Sunday, July 21, 2013

High Summer Read-a-Thon...Starting Line #HSreadathon

I have been looking forward to this for a bit now and I have a number of books that I plan on reading during this week.  Here is my list:

• Wives & Daughters
• The Sandcastle Girls
• The Light Between Oceans
• The Lady of the Rivers
• The Ocean at the end of the Lane

I don't know how many I will get done, but I hope to at least get a couple of them done.

There are a series of chats taking place during the week on Twitter using the hashtag #HSreadathon.  Here is the Twitter chat schedule:

• Wednesday from 7-8 pm CST
• Friday from 9-10 pm CST
• Saturday from 9-10 pm CST
• Sunday from 1-2 pm CST

If you wish to sign up, you can sign up here and post your starting line post here.  Remember this is supposed to be fun, so don't stress out if you can't read for day or two and read when you can.

It's Monday! What Are You Reading (July 22)

It's Monday! What Are You Reading? is a fun weekly meme that is hosted by Shelia at Book Journey, in which we share what we've read and reviewed and what we plan on reading in the coming week.

What I have reviewed this week:
1) Where'd You Go Bernadette by Maria Semple (review
2) The Chalice by Nancy Bilyeau (review)
3) The Baker's Daughter by Sarah McCoy (review)
4) The Buddha in the Attic by Julie Otsuka (review

Books I am planning on reading this week:
• Wives & Daughters
• The Sandcastle Girls
• The Light Between Oceans
• The Lady of the Rivers
• The Ocean at the the end of the Lane

What's next:
• Seduction (heard some good things about this book)
• The Kingmaker's Daughter (have the fifth book on hold; apparently there is a sixth book in the series coming out in 2014)
* these two are dependent on what I get done this coming week  

Mailbox Monday - July 22

Mailbox Monday is a gathering place for readers to share the books that came into their homes during the past week. Mailbox Monday, for July, is being hosted by Book Obsessed.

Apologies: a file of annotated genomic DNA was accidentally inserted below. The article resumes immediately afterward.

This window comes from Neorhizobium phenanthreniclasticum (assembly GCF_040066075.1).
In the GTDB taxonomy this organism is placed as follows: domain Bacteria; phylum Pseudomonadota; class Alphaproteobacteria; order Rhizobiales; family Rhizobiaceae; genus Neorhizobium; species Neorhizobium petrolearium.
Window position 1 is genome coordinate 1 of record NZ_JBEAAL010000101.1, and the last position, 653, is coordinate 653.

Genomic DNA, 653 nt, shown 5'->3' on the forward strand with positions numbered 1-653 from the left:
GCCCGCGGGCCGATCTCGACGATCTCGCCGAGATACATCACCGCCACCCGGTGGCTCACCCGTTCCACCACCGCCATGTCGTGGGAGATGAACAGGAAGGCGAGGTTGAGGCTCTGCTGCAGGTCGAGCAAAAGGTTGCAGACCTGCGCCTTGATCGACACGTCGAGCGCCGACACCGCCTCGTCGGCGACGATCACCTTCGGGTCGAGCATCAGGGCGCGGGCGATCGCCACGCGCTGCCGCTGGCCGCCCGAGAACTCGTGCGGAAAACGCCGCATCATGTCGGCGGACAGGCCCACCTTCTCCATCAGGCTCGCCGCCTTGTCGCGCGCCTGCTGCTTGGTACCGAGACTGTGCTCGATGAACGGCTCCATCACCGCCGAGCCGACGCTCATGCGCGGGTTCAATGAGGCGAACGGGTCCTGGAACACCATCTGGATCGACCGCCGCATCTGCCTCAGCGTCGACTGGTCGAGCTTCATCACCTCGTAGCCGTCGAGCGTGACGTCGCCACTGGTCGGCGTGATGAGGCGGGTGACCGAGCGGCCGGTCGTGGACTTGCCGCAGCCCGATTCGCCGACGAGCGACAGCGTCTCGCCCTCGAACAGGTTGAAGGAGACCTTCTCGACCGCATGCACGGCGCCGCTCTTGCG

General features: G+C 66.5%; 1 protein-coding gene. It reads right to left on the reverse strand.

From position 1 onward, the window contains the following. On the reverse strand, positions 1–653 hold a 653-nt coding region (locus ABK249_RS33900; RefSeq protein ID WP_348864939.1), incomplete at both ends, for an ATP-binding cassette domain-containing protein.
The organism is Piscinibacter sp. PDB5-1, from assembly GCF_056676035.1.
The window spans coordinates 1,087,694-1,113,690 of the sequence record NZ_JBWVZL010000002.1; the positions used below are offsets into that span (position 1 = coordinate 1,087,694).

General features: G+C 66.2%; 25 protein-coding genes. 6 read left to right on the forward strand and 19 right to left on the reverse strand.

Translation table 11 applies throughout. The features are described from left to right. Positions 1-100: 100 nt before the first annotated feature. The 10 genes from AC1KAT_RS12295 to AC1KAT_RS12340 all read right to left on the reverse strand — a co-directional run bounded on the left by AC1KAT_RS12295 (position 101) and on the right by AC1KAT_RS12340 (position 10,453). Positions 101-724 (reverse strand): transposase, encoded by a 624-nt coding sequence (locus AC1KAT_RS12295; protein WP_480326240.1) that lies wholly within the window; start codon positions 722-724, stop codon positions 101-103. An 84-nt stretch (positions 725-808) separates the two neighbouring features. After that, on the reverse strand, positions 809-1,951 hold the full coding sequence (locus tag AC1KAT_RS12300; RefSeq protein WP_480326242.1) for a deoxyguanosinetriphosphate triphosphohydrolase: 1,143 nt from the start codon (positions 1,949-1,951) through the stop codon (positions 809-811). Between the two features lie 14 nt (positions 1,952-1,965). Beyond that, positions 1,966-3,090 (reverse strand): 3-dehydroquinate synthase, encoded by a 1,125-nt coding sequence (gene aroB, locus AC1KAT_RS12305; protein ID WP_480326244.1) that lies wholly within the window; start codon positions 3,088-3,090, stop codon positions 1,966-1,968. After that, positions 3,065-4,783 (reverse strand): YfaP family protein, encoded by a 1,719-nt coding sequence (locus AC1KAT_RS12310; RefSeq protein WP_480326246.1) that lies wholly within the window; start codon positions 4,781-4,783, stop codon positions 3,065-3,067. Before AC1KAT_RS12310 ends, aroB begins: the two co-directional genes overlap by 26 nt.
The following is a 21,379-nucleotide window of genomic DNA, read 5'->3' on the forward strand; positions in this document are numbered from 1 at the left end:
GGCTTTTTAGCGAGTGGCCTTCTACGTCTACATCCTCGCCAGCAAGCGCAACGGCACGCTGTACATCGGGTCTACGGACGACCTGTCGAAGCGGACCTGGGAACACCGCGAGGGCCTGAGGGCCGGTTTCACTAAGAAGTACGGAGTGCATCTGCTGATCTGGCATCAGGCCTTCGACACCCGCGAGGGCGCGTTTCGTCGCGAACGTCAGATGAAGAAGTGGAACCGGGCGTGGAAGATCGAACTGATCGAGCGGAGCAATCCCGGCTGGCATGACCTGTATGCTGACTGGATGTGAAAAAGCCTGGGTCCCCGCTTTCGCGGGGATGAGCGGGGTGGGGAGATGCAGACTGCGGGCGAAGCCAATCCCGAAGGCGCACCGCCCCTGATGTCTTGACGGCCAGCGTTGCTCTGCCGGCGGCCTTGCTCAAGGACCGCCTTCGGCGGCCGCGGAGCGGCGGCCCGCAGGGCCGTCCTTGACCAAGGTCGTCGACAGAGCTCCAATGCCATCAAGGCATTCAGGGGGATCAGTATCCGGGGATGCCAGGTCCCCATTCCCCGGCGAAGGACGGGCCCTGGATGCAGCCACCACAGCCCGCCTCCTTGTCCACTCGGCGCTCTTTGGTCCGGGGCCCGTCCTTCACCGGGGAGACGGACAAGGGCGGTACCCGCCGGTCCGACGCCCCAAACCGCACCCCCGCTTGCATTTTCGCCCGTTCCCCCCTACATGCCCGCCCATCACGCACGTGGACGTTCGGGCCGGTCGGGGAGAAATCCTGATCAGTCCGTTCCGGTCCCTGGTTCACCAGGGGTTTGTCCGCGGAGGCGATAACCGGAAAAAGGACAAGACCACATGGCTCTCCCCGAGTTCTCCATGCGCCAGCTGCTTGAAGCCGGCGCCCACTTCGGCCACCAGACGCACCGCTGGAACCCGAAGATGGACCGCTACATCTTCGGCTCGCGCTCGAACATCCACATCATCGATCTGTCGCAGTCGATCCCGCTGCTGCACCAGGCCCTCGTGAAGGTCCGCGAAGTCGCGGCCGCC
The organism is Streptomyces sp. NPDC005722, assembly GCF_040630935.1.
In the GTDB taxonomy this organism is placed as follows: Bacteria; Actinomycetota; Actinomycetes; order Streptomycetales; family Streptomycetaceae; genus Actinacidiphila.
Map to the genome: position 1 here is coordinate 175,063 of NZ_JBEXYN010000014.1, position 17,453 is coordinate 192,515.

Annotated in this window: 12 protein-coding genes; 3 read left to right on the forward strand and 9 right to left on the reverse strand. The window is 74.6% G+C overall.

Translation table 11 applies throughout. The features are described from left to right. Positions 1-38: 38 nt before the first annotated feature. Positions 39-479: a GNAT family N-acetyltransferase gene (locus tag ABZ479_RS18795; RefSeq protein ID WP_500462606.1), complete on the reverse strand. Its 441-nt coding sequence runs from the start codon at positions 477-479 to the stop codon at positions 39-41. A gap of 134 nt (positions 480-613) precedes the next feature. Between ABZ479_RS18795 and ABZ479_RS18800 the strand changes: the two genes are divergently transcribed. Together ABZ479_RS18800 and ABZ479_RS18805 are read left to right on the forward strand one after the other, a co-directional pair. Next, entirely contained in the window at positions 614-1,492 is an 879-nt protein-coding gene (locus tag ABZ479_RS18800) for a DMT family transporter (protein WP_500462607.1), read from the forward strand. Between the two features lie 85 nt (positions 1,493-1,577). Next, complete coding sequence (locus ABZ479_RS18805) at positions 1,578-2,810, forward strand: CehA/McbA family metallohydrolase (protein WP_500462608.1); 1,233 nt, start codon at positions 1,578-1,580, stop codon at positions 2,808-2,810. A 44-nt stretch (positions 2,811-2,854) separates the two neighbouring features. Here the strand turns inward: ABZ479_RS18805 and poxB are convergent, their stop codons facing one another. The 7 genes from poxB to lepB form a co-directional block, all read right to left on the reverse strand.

Since my last post, I haven't bought a lot of books, but I have gotten a few books during that time, of which I only purchased one:

 The Thorn Birds was the only one I purchased with The Light Between Oceans purchased by my mom and Flight Behavior being a win from Armchair BEA.  Happy reading

July Meme : Question # 12 #ccmeme

This month, The Classics Club asks:

What classic book has changed your view on life, social mores, political views, or religion?

 I have read a lot of classics in the last 33 or so years and to find one that changed my view on life, etc. is a bit daunting. But if I had to choose one book that changed my views on something it would probably have to be A Tale of Two Cities.   While it didn't really change my view on life, etc., it did change my view on the French Revolution, in that I was able to realize that my own view of the French Revolution was totally distorted.    What resulted was that through a variety of sources, I was able to fully realize that the French Revolution wasn't exactly what I thought it was

Sunday Salon - Right Now

Listening to...  podcasts; trying to catch up, but it seems as soon as I am able to catch up, I fall behind, but slowly but surely I will get them under control.

Eating... Just ate some breakfast and am thinking about what to pack for a few hours at the pool.

Watching... A bit of everything.  At the moment I am watching a Blue Jays game.  I have been watching Season 5 of House; love the show.  I have been watching Big Brother 15 after the Aaryn stuff and its amazing how a group of people can have such antiquated views.

Reading... Reading a bunch of stuff.  I got a bunch of reading done the other week, but for some reason the reading keeps piling up.